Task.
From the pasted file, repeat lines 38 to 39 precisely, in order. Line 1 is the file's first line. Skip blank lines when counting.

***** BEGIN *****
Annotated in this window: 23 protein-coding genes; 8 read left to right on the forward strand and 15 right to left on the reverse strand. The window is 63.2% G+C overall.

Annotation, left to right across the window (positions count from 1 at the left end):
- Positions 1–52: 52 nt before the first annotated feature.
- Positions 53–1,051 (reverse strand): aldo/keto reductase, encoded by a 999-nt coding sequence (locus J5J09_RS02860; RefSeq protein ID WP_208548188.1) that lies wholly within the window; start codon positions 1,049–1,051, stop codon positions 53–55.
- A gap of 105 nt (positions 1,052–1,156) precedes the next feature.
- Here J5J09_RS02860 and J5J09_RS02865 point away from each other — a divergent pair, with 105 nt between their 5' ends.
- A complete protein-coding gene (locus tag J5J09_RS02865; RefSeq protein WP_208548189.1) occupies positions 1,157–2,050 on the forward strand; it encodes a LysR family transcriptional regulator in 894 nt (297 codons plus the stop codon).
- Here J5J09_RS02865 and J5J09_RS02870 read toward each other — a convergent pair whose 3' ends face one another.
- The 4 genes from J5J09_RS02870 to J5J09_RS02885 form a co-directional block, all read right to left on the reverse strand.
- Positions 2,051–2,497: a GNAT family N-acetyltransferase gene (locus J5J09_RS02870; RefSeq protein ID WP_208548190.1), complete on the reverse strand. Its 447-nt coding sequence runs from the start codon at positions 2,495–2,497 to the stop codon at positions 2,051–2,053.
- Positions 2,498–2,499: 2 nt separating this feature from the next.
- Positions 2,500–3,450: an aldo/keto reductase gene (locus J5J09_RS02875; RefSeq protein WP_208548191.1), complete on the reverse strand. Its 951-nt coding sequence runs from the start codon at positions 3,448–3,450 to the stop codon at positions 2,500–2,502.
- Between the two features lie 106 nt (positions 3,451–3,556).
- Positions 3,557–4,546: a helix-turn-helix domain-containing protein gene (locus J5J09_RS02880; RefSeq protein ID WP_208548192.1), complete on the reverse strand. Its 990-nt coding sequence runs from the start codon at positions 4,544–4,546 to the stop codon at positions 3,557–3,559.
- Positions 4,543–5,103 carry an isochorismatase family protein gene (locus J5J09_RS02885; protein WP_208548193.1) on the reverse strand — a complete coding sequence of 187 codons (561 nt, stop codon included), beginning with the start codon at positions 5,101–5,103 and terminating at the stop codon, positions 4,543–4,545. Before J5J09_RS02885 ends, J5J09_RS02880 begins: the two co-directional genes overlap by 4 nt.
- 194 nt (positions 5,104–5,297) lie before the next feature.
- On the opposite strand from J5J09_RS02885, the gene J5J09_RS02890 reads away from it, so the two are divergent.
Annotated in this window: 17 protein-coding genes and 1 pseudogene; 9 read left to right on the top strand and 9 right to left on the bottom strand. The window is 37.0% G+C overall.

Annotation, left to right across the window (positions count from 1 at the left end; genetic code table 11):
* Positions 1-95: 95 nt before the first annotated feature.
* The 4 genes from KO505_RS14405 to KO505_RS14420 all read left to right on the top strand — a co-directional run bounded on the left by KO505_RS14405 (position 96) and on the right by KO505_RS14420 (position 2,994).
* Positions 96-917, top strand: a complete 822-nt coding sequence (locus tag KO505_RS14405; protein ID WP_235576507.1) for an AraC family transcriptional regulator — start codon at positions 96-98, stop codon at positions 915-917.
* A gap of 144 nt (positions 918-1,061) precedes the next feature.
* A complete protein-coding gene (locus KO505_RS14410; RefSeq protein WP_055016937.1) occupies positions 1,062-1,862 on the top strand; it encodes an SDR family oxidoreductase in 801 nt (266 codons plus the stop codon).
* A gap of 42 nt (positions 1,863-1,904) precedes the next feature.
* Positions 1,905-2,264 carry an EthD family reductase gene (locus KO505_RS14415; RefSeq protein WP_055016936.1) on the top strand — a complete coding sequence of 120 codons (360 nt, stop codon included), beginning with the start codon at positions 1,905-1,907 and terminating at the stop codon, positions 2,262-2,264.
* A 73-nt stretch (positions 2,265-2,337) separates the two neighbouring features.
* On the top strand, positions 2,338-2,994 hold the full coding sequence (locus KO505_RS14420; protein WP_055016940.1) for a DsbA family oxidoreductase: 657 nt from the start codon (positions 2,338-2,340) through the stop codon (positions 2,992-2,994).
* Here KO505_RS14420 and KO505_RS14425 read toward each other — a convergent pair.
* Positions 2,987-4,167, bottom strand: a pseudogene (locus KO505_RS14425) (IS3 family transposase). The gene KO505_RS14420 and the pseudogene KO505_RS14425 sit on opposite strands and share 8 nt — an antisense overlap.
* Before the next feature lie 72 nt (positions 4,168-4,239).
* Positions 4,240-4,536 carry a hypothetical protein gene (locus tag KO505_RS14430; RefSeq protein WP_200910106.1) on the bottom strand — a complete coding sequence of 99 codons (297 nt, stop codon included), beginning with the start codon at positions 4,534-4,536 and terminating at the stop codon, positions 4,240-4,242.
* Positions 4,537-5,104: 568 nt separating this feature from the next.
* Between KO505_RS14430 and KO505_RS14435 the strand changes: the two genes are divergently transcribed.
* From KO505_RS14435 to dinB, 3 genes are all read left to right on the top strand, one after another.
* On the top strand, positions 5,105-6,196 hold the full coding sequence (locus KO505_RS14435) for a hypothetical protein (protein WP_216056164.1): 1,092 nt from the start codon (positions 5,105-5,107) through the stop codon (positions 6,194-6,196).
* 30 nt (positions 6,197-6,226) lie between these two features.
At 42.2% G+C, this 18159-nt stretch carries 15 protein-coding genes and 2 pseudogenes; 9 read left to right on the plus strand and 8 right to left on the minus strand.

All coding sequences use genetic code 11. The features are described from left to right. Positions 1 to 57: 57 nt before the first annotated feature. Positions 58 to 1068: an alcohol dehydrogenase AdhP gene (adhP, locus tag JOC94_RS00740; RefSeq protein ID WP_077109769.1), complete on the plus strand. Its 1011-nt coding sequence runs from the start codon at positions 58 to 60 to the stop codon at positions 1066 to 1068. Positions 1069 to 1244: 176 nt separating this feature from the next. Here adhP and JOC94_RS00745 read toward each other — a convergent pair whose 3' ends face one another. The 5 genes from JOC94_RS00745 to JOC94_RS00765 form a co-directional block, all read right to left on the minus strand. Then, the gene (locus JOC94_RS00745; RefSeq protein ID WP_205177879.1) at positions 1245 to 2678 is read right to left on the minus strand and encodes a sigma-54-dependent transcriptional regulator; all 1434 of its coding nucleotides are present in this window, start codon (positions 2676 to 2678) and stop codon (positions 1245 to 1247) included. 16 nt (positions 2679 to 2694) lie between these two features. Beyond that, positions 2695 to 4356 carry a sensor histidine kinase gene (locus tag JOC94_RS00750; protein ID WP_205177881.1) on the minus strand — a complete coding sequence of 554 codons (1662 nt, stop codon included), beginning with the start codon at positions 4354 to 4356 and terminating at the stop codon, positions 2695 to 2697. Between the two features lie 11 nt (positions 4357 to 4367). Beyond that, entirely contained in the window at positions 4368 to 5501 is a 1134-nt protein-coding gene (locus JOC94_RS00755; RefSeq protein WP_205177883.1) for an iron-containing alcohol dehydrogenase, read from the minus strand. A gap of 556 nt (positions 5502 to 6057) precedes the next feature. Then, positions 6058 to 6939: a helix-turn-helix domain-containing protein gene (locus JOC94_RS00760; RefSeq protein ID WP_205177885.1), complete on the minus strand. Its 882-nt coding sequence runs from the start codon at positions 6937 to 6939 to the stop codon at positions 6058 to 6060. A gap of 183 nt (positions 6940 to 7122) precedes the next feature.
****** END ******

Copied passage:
At 42.2% G+C, this 18159-nt stretch carries 15 protein-coding genes and 2 pseudogenes; 9 read left to right on the plus strand and 8 right to left on the minus strand.

All coding sequences use genetic code 11. The features are described from left to right. Positions 1 to 57: 57 nt before the first annotated feature. Positions 58 to 1068: an alcohol dehydrogenase AdhP gene (adhP, locus tag JOC94_RS00740; RefSeq protein ID WP_077109769.1), complete on the plus strand. Its 1011-nt coding sequence runs from the start codon at positions 58 to 60 to the stop codon at positions 1066 to 1068. Positions 1069 to 1244: 176 nt separating this feature from the next. Here adhP and JOC94_RS00745 read toward each other — a convergent pair whose 3' ends face one another. The 5 genes from JOC94_RS00745 to JOC94_RS00765 form a co-directional block, all read right to left on the minus strand. Then, the gene (locus JOC94_RS00745; RefSeq protein ID WP_205177879.1) at positions 1245 to 2678 is read right to left on the minus strand and encodes a sigma-54-dependent transcriptional regulator; all 1434 of its coding nucleotides are present in this window, start codon (positions 2676 to 2678) and stop codon (positions 1245 to 1247) included. 16 nt (positions 2679 to 2694) lie between these two features. Beyond that, positions 2695 to 4356 carry a sensor histidine kinase gene (locus tag JOC94_RS00750; protein ID WP_205177881.1) on the minus strand — a complete coding sequence of 554 codons (1662 nt, stop codon included), beginning with the start codon at positions 4354 to 4356 and terminating at the stop codon, positions 2695 to 2697. Between the two features lie 11 nt (positions 4357 to 4367). Beyond that, entirely contained in the window at positions 4368 to 5501 is a 1134-nt protein-coding gene (locus JOC94_RS00755; RefSeq protein WP_205177883.1) for an iron-containing alcohol dehydrogenase, read from the minus strand. A gap of 556 nt (positions 5502 to 6057) precedes the next feature. Then, positions 6058 to 6939: a helix-turn-helix domain-containing protein gene (locus JOC94_RS00760; RefSeq protein ID WP_205177885.1), complete on the minus strand. Its 882-nt coding sequence runs from the start codon at positions 6937 to 6939 to the stop codon at positions 6058 to 6060. A gap of 183 nt (positions 6940 to 7122) precedes the next feature.